How to Cook Wild Rice in a Rice Cooker & Freeze It
Wild rice is gluten-free choice, wonderfully chewy, and adds a much desired nutty flavor to any dish (or by itself). It does take a while to cook, and having to wait for it can be a hassle if you’re in a hurry to go somewhere. I’ve got just the solution for that though. Let me show you how to cook wild rice in a rice cooker. No more waiting for it to finish cooking before going somewhere, yet you can still enjoy all the benefits and flavors it offers.
A Little More About Wild Rice
So why wild rice? Why not? Considering all of what it provides:
- It’s great for diabetics because it’s grass, not grain.
- Whole and all-natural. Not refined or polished.
- Has twice as much protein as brown rice.
- Lots of powerful antioxidants to help protect you from disease and aging.
- High in fiber to help lower cholesterol and promote a healthy digestive system.
- Rich in minerals and vitamins including vitamin A, C, and E.
- Lower in calories per servings compared to rice and other grains.
Cooking Wild Rice in a Rice Cooker
Instructions are always provided on the packaging when you buy wild rice, but those instructions are for a stove top. Nowhere does it tell you how to cook wild rice in a rice cooker, so it’s understandable that many people don’t know where to start. It’s fairly straightforward with the instructions here.
- 1 cup wild rice
- 2 cups water/broth
- A pinch of salt
- A tablespoon of butter (optional)
- Thoroughly rinse the wild rice under running cold water.
- Drain off any excess water.
- If you’ve chosen to use butter, lightly cover the inside of the rice cooker pan with melted butter.
- Mix the wild rice, salt and water/broth into the pan.
- Set your rice cooker to cook with the brown rice setting. If your rice cooker doesn’t have this option, cook it for about 40-45 minutes (this may require 2 cooking cycles).
- Fluff with a fork once it’s cooked.
How to Tell When it is Properly Cooked
How do you tell if your wild rice is cooked properly? A little visual cue and a quick taste test are all that’s needed. The seeds should have “burst open,” revealing the creamy inside. It’s overcooked if it has burst open and curled.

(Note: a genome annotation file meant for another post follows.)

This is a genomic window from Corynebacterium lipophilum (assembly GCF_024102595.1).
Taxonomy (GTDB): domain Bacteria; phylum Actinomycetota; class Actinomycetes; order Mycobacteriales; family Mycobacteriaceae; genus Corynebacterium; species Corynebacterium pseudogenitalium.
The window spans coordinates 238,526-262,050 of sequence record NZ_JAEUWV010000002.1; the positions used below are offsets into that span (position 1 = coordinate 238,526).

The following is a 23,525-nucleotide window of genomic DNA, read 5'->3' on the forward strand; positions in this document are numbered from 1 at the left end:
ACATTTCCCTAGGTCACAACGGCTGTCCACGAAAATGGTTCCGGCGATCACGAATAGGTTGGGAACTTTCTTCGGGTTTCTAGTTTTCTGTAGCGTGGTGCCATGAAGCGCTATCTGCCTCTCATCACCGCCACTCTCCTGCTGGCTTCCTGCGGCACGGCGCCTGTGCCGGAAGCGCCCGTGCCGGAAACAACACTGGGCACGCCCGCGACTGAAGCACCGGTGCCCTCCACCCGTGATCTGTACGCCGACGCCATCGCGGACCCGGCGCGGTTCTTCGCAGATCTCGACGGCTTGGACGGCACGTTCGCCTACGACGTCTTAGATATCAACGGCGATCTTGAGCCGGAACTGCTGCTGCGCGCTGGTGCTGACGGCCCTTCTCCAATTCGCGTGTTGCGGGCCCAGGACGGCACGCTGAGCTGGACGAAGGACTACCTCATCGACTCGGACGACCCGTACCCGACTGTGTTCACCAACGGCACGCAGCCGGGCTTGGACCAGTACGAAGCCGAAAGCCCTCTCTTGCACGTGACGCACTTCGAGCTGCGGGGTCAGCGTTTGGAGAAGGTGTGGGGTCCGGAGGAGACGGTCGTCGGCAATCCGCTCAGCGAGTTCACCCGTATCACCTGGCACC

Carefully taste test a small spoonful of the wild rice. The texture is what you’re really looking for. It should be a little chewy, but not hard.
Don’t worry if it’s not perfect, or overcooked. You can still enjoy it, and it goes great in soups and other dishes.
Why Not Stovetop?
You might be wondering why not cook wild rice on the stove top. There’s actually no particular reason to not use the stove top. I just like the convenience of the rice cooker. Using the rice cooker also reduces the risk of burning it, and you can set it and still be able to step out of the house for a bit.
If you’d like to cook wild rice using on the stove top sometimes, just follow the instructions on the packaging. For most wild rice, just use 2 parts water to 1 part rice. Add salt to taste, bring to boil and then simmer for about 40 minutes (or whatever time is specified on the packaging).
Freezing Cooked Wild Rice for Later
There’s not much to dislike about wild rice. The only think I can really complain about is how long it takes to cook. Having to wait at least 45 minutes to enjoy some delicious wild rice is just too long. For days when I have time to wait around, I don’t whine so much. But for days where I just don’t have that kind of time, I found it easier to just save my cravings for another day and opt for something that can be cooked faster. Well, that was until I discovered how easy it was to freeze some cooked wild rice for later.
After having heard many things about vacuum sealers (thanks a lot kitchenreviewed.com), I decided to buy one. I experimented a little and found the perfect way to freeze it. Just follow the steps below.
- Cook your wild rice. Make sure not to over cook it. In fact, you can cut the cooking time by about 5 minutes.
- Remove the cooked wild rice and allow it to cool to room temperature.
- While you’re waiting for the rice to cool down, take this time to seal one end of a vacuum sealer bag. Get as many bags as you need ready.
- Once the rice has cooled down, place the your desired portions into the bags and try to flatten it a little. Be gentle. It just needs to be a little flatter for easier storage.
- Place the bags in the freezer for a about an hour.
- Take the bags out and vacuum seal them.
- Label and store in the freezer for up to 3 months.
When you’re planing to enjoy some wild rice, just thaw it in the fridge and gently heat it up for quick and easy wild rice.
Cooking wild rice in a rice cooker is super easy. Now that you know how to make it, give it a try, and you’ll soon come to agree with me that it’s incredibly convenient. Plus it’s also delicious, and very good for your health.